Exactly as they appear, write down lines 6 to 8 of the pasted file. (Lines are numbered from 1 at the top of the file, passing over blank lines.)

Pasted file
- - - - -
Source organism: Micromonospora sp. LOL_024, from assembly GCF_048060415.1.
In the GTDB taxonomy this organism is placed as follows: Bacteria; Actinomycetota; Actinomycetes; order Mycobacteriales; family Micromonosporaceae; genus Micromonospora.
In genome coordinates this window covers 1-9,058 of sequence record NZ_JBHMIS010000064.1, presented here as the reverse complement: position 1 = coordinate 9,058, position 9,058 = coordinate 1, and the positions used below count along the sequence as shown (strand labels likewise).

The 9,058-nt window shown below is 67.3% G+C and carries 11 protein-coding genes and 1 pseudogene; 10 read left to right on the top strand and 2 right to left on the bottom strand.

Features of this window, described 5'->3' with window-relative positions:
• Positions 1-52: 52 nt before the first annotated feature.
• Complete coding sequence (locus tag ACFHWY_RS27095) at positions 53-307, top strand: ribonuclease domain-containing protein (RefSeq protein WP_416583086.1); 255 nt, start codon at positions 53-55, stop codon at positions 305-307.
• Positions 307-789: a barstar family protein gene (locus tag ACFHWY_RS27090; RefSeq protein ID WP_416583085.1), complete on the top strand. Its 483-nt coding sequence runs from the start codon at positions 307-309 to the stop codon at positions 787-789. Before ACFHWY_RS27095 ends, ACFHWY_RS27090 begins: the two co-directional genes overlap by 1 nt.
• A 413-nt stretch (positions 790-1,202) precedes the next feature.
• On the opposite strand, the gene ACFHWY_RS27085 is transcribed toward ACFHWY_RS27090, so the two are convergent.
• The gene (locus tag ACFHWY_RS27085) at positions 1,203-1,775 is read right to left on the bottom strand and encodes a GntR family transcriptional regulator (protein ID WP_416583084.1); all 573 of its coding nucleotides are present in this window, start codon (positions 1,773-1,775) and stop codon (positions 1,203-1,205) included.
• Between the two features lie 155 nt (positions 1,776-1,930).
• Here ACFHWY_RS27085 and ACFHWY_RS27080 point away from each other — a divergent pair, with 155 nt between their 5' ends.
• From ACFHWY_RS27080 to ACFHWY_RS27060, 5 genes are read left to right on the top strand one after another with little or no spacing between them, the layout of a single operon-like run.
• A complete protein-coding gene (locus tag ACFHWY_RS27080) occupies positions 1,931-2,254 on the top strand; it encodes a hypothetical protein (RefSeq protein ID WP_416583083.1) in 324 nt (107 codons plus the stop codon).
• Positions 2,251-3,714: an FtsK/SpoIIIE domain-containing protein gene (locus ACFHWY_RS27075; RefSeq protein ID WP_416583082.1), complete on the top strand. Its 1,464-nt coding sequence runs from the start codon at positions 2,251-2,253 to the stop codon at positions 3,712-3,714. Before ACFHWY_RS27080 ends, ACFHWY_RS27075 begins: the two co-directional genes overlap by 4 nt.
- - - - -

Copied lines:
• Positions 1-52: 52 nt before the first annotated feature.
• Complete coding sequence (locus tag ACFHWY_RS27095) at positions 53-307, top strand: ribonuclease domain-containing protein (RefSeq protein WP_416583086.1); 255 nt, start codon at positions 53-55, stop codon at positions 305-307.
• Positions 307-789: a barstar family protein gene (locus tag ACFHWY_RS27090; RefSeq protein ID WP_416583085.1), complete on the top strand. Its 483-nt coding sequence runs from the start codon at positions 307-309 to the stop codon at positions 787-789. Before ACFHWY_RS27095 ends, ACFHWY_RS27090 begins: the two co-directional genes overlap by 1 nt.